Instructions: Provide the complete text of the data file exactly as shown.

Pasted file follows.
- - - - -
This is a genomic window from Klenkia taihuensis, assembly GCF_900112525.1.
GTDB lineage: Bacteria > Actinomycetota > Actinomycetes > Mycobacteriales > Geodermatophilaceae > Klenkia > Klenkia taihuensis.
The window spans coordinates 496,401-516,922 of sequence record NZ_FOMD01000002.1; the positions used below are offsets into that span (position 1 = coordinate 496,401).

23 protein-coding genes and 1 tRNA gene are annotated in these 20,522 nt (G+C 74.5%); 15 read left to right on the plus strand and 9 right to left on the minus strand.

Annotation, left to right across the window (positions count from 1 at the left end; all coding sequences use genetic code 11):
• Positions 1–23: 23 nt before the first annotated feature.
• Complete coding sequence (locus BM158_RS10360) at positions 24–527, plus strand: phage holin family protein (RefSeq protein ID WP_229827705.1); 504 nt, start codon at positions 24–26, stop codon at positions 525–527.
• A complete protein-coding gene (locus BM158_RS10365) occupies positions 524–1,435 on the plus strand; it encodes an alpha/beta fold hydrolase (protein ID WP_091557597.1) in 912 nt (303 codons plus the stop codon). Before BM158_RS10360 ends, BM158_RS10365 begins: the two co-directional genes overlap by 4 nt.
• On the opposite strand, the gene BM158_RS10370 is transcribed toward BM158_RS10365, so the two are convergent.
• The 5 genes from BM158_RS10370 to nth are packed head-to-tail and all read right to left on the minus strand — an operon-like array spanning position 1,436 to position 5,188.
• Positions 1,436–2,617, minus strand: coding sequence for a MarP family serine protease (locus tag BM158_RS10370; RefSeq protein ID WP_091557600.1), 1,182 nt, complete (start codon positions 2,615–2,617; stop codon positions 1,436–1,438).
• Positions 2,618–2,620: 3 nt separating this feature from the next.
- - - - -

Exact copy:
This is a genomic window from Klenkia taihuensis, assembly GCF_900112525.1.
GTDB lineage: Bacteria > Actinomycetota > Actinomycetes > Mycobacteriales > Geodermatophilaceae > Klenkia > Klenkia taihuensis.
The window spans coordinates 496,401-516,922 of sequence record NZ_FOMD01000002.1; the positions used below are offsets into that span (position 1 = coordinate 496,401).

23 protein-coding genes and 1 tRNA gene are annotated in these 20,522 nt (G+C 74.5%); 15 read left to right on the plus strand and 9 right to left on the minus strand.

Annotation, left to right across the window (positions count from 1 at the left end; all coding sequences use genetic code 11):
• Positions 1–23: 23 nt before the first annotated feature.
• Complete coding sequence (locus BM158_RS10360) at positions 24–527, plus strand: phage holin family protein (RefSeq protein ID WP_229827705.1); 504 nt, start codon at positions 24–26, stop codon at positions 525–527.
• A complete protein-coding gene (locus BM158_RS10365) occupies positions 524–1,435 on the plus strand; it encodes an alpha/beta fold hydrolase (protein ID WP_091557597.1) in 912 nt (303 codons plus the stop codon). Before BM158_RS10360 ends, BM158_RS10365 begins: the two co-directional genes overlap by 4 nt.
• On the opposite strand, the gene BM158_RS10370 is transcribed toward BM158_RS10365, so the two are convergent.
• The 5 genes from BM158_RS10370 to nth are packed head-to-tail and all read right to left on the minus strand — an operon-like array spanning position 1,436 to position 5,188.
• Positions 1,436–2,617, minus strand: coding sequence for a MarP family serine protease (locus tag BM158_RS10370; RefSeq protein ID WP_091557600.1), 1,182 nt, complete (start codon positions 2,615–2,617; stop codon positions 1,436–1,438).
• Positions 2,618–2,620: 3 nt separating this feature from the next.